The Data Analytics Conundrum

Studies after study have shown that data analytics is more effective and efficient at detecting risk, and identifying control weaknesses, non-compliance, and inefficient business processes.  Chief Audit Executives (CAEs) have repeated stated that data analysis expertise is a much needed skill in internal audit, and IIA surveys of software over the past 10-15 years have rated data extraction, data analysis and analytical software as critical tools for effective audit organizations.   Why then do more than half of the internal audit organizations still rate their analytic capability as poor or needing improvement?

I have been an internal auditor for 30 years and have been a user and advocate of analytics for 28 of those.  (It was during the first two years of auditing that I realized I could do a better job by analyzing data.)  I have been asked hundreds of times, “How can we develop and maintain an analytics capability?”  Too often CAEs give up without even trying (“we are doing good audits now, why change things?”; or only make a feeble attempt at it (“let’s get a programmer right out of college and have them develop analytics for us.”)

The reality is change is difficult.  As auditors we are constantly making recommendations to help others improve, change, do more, etc. but we ourselves stick with traditional auditing tools and techniques.  Perhaps what is needed is a taste of our own medicine.

In order to successfully implement analytics and integrate data analysis in the audit process you must have a formal development and implementation plan.  The plan must address the need for sufficient people (appropriate level and number), technology (primarily software) and processes (you need to change the way you currently perform audits).  It must also have a project manager who will be held accountable for delivery on the plan, clear objectives, milestones, and a reporting requirement – to the CAE and/or the audit committee (but only if they fully support the adoption of analytics).

Analytics also requires an understanding of the business processes, the data and supporting them, and a solid grasp of internal auditing processes and requirements (e.g. application of the IIA standards).  None of these will be provided by junior level audit or programming resources.  Rarely will all these skills exist within one individual; and they might not already exist in your audit organization.  Rather than being an impediment, this should be seen as an opportunity: an opportunity to obtain the right resources and task them with a clear objective.  If you are lucky and have the appropriate type of resources in your organization – this is ideal.  Existing resources should already know the business processes and have the internal audit skills, and perhaps have some analytical capabilities.  However, they will need to be supported by training and software, and given sufficient time to develop the skills and implement the functionality.  Most importantly, they will need to be dedicated to analytics.  Otherwise you end up pulling valuable resources away from other priorities and tasking them with something in addition to what they are already doing; or settle for a subset of the required skills.  In either case, it is a recipe for failure.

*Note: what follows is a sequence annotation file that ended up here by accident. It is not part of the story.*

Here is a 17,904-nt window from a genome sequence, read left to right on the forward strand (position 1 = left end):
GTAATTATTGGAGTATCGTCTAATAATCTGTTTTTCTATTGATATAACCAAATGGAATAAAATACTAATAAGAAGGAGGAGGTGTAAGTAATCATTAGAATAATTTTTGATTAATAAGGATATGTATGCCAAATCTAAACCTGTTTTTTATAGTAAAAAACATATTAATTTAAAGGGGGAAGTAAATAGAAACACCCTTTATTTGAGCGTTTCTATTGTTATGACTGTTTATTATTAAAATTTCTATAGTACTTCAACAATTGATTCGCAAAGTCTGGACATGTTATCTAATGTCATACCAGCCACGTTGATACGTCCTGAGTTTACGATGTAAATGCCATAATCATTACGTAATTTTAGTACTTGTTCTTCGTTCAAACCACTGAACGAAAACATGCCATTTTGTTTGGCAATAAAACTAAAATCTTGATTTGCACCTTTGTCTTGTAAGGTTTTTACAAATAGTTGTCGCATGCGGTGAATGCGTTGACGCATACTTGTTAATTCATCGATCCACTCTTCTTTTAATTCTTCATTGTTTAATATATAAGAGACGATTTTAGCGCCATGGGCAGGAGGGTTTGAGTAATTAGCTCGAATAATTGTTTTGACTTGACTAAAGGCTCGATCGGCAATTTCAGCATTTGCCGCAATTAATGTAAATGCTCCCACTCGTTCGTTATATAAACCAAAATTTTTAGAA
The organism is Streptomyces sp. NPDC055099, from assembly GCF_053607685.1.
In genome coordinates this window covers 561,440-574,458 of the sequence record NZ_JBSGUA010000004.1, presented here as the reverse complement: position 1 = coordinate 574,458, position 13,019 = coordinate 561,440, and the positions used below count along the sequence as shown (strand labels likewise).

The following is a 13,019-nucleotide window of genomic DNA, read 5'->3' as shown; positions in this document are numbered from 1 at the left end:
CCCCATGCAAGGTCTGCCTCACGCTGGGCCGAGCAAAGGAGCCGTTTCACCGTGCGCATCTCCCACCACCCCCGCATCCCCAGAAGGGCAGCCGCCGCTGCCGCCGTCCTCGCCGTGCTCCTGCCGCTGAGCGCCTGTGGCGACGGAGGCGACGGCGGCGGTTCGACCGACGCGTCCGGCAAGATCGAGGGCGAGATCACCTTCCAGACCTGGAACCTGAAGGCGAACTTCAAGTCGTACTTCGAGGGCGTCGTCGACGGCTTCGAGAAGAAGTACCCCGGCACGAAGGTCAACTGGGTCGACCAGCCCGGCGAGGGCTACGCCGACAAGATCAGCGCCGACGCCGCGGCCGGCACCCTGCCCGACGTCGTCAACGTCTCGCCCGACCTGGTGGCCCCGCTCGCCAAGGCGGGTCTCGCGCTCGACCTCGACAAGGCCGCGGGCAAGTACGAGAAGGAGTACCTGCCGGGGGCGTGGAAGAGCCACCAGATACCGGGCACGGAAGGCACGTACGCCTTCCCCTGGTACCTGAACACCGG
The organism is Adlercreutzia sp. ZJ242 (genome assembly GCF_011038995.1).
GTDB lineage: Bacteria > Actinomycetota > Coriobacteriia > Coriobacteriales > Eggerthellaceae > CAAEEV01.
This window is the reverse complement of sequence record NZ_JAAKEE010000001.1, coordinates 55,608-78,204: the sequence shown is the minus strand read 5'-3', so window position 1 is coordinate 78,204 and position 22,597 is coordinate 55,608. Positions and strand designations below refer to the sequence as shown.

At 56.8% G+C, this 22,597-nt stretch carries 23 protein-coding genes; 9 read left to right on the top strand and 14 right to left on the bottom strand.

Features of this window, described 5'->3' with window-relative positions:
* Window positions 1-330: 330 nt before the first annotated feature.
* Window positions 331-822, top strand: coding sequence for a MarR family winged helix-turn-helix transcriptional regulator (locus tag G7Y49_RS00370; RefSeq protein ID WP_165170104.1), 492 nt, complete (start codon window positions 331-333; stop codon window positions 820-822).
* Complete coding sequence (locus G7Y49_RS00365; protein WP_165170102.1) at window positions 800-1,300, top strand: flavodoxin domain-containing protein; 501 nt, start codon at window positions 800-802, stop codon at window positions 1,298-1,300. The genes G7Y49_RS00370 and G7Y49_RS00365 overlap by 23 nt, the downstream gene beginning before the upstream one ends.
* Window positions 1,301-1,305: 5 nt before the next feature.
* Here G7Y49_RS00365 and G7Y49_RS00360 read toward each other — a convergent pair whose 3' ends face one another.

A statement I hear often is, “We are a small audit organization, and we can’t afford to dedicate a person to analytics”.  It is usually used as a rationale for not using data analytics.  My response is something along the lines of “Because you are small does that mean you can afford to be less efficient and effective?”  The reality is, unless you are using analytics, you are not addressing risk, testing controls, examining compliance and improving business operations to the extent that you could be.  If you are going to decide not to use data analytics, at least make it an informed decision.  Examine the costs and benefits and then decide.  Don’t simply look at your existing resources, which are most likely being used to the maximum, and decide that you can’t take on anything else.  It is not a question of doing more with the same resources.  Ask yourself if there are things that you don’t need to be doing or if they are better ways to do what you need to do.  Also look at what you are not doing and determine the value-added if you could do those things.  Then decide if you can afford not to be using data analytics.

I also get asked about audit software, “which package should I use?”  This is something that should be decided based on your requirements and your short- and long-term plans for analytics.  I encourage you to fully utilize the existing capabilities such as standard reports and you can definitely start with Excel, but don’t be limited by what you have – think about what you need.  Find out what other audit organizations are using.  For more than 10-15 years, the IIA magazine, Internal Auditor, conducted a survey of software usage and the results were printed in the August issue.  The results have consistently shown that ACL is the most used audit software for data extraction, data analysis, and fraud prevention and detection in the world and has been for almost 15 years.  It is the software I use, so I may be biased, but just because you are biased doesn’t mean you are wrong.